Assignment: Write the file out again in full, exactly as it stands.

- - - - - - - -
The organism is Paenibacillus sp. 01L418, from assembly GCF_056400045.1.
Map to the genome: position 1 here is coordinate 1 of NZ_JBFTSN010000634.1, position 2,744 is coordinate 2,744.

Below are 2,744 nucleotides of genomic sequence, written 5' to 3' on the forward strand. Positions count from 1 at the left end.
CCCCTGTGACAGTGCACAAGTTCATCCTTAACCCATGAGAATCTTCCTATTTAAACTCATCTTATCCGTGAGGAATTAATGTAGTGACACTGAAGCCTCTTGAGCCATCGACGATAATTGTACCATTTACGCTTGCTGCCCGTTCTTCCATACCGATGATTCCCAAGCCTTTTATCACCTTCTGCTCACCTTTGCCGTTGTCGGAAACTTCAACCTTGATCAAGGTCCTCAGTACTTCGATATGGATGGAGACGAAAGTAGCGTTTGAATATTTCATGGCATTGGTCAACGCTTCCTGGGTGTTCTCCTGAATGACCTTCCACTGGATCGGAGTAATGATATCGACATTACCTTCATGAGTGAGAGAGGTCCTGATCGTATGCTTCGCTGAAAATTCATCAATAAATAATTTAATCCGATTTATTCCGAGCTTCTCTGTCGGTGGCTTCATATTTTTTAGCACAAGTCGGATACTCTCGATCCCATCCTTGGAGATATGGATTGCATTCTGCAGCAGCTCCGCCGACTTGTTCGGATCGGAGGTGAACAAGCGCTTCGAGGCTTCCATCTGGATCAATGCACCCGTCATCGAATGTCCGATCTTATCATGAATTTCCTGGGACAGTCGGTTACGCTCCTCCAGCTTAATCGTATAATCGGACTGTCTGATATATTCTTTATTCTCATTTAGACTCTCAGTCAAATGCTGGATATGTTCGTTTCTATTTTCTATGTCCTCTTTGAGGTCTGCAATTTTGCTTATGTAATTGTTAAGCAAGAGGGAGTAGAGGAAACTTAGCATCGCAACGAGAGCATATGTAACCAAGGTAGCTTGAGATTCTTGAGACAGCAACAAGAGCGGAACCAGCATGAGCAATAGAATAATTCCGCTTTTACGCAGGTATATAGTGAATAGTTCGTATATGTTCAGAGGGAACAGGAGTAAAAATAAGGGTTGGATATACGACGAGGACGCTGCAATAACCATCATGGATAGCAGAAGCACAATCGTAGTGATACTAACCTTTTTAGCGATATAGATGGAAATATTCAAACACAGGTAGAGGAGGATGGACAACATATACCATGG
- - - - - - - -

The organism is Paenibacillus sp. 01L418, from assembly GCF_056400045.1.
Map to the genome: position 1 here is coordinate 1 of NZ_JBFTSN010000634.1, position 2,744 is coordinate 2,744.

Below are 2,744 nucleotides of genomic sequence, written 5' to 3' on the forward strand. Positions count from 1 at the left end.
CCCCTGTGACAGTGCACAAGTTCATCCTTAACCCATGAGAATCTTCCTATTTAAACTCATCTTATCCGTGAGGAATTAATGTAGTGACACTGAAGCCTCTTGAGCCATCGACGATAATTGTACCATTTACGCTTGCTGCCCGTTCTTCCATACCGATGATTCCCAAGCCTTTTATCACCTTCTGCTCACCTTTGCCGTTGTCGGAAACTTCAACCTTGATCAAGGTCCTCAGTACTTCGATATGGATGGAGACGAAAGTAGCGTTTGAATATTTCATGGCATTGGTCAACGCTTCCTGGGTGTTCTCCTGAATGACCTTCCACTGGATCGGAGTAATGATATCGACATTACCTTCATGAGTGAGAGAGGTCCTGATCGTATGCTTCGCTGAAAATTCATCAATAAATAATTTAATCCGATTTATTCCGAGCTTCTCTGTCGGTGGCTTCATATTTTTTAGCACAAGTCGGATACTCTCGATCCCATCCTTGGAGATATGGATTGCATTCTGCAGCAGCTCCGCCGACTTGTTCGGATCGGAGGTGAACAAGCGCTTCGAGGCTTCCATCTGGATCAATGCACCCGTCATCGAATGTCCGATCTTATCATGAATTTCCTGGGACAGTCGGTTACGCTCCTCCAGCTTAATCGTATAATCGGACTGTCTGATATATTCTTTATTCTCATTTAGACTCTCAGTCAAATGCTGGATATGTTCGTTTCTATTTTCTATGTCCTCTTTGAGGTCTGCAATTTTGCTTATGTAATTGTTAAGCAAGAGGGAGTAGAGGAAACTTAGCATCGCAACGAGAGCATATGTAACCAAGGTAGCTTGAGATTCTTGAGACAGCAACAAGAGCGGAACCAGCATGAGCAATAGAATAATTCCGCTTTTACGCAGGTATATAGTGAATAGTTCGTATATGTTCAGAGGGAACAGGAGTAAAAATAAGGGTTGGATATACGACGAGGACGCTGCAATAACCATCATGGATAGCAGAAGCACAATCGTAGTGATACTAACCTTTTTAGCGATATAGATGGAAATATTCAAACACAGGTAGAGGAGGATGGACAACATATACCATGG